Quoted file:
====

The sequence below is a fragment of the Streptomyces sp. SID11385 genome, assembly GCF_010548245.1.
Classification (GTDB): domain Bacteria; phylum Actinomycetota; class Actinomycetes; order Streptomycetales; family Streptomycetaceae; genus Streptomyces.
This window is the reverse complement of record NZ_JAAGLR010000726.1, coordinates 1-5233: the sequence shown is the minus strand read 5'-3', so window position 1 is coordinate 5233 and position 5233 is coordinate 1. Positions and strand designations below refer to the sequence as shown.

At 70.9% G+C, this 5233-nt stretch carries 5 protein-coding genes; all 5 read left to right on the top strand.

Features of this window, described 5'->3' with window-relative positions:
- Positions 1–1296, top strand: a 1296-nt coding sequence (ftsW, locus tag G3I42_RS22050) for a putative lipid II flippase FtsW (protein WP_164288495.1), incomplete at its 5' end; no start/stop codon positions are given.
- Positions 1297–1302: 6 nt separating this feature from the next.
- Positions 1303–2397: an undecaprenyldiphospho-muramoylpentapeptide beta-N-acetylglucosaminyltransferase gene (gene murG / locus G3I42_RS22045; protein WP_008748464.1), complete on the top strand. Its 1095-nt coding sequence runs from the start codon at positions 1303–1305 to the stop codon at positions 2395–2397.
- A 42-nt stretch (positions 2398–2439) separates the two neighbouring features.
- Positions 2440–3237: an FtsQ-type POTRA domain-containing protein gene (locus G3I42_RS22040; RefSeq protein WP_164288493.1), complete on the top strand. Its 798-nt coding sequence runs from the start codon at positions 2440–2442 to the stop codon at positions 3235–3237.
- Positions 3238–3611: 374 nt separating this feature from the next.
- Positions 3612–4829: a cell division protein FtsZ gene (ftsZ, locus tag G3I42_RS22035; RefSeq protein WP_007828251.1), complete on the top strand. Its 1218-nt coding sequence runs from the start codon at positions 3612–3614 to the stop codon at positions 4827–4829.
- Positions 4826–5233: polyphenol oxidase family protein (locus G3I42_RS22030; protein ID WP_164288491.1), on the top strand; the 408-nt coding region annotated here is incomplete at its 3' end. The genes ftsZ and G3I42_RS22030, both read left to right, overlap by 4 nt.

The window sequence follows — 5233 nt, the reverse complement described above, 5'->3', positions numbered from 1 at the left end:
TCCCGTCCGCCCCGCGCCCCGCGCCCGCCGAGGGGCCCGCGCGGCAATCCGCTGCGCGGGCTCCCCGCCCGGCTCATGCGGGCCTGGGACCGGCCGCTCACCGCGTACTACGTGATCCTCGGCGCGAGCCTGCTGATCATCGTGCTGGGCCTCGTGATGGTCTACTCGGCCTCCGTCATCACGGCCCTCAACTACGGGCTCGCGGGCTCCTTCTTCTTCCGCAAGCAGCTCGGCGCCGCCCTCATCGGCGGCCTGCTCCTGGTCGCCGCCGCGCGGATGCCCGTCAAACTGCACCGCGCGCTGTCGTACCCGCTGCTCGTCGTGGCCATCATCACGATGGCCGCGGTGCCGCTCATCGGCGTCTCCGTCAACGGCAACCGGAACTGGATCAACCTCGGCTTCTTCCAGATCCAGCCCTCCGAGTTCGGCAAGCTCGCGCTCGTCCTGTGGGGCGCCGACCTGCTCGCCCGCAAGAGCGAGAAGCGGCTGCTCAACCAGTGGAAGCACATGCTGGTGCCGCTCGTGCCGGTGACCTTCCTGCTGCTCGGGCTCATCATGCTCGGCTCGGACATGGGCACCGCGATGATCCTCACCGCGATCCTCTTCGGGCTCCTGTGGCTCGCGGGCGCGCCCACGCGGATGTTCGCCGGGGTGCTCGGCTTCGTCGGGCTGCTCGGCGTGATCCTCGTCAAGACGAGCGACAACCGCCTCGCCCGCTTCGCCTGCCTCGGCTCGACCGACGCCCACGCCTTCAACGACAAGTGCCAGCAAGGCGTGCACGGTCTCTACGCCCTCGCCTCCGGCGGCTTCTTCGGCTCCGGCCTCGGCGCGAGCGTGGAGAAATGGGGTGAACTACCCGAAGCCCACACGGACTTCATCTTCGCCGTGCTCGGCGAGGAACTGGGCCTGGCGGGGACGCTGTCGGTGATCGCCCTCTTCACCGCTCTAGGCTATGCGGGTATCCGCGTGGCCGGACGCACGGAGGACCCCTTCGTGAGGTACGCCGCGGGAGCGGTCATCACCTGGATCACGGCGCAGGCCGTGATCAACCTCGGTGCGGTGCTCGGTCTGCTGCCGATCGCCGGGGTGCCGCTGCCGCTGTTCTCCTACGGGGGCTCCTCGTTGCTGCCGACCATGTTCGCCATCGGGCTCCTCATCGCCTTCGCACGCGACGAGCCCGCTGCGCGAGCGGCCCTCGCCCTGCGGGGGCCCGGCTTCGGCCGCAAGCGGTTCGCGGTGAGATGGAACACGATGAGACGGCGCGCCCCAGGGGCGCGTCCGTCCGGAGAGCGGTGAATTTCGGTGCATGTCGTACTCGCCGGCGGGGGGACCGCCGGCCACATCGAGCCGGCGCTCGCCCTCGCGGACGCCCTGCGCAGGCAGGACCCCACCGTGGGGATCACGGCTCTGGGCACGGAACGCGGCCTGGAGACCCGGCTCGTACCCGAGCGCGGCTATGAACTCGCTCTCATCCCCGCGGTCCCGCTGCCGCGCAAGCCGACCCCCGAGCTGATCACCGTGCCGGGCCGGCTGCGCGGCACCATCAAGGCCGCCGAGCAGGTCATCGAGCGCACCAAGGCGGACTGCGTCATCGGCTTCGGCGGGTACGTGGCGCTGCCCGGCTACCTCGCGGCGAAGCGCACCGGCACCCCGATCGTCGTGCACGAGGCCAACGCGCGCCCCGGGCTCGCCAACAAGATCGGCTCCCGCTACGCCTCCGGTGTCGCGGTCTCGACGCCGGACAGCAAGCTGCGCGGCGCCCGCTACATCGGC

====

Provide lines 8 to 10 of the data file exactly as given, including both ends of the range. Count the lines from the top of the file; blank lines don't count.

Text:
- Positions 1303–2397: an undecaprenyldiphospho-muramoylpentapeptide beta-N-acetylglucosaminyltransferase gene (gene murG / locus G3I42_RS22045; protein WP_008748464.1), complete on the top strand. Its 1095-nt coding sequence runs from the start codon at positions 1303–1305 to the stop codon at positions 2395–2397.
- A 42-nt stretch (positions 2398–2439) separates the two neighbouring features.
- Positions 2440–3237: an FtsQ-type POTRA domain-containing protein gene (locus G3I42_RS22040; RefSeq protein WP_164288493.1), complete on the top strand. Its 798-nt coding sequence runs from the start codon at positions 2440–2442 to the stop codon at positions 3235–3237.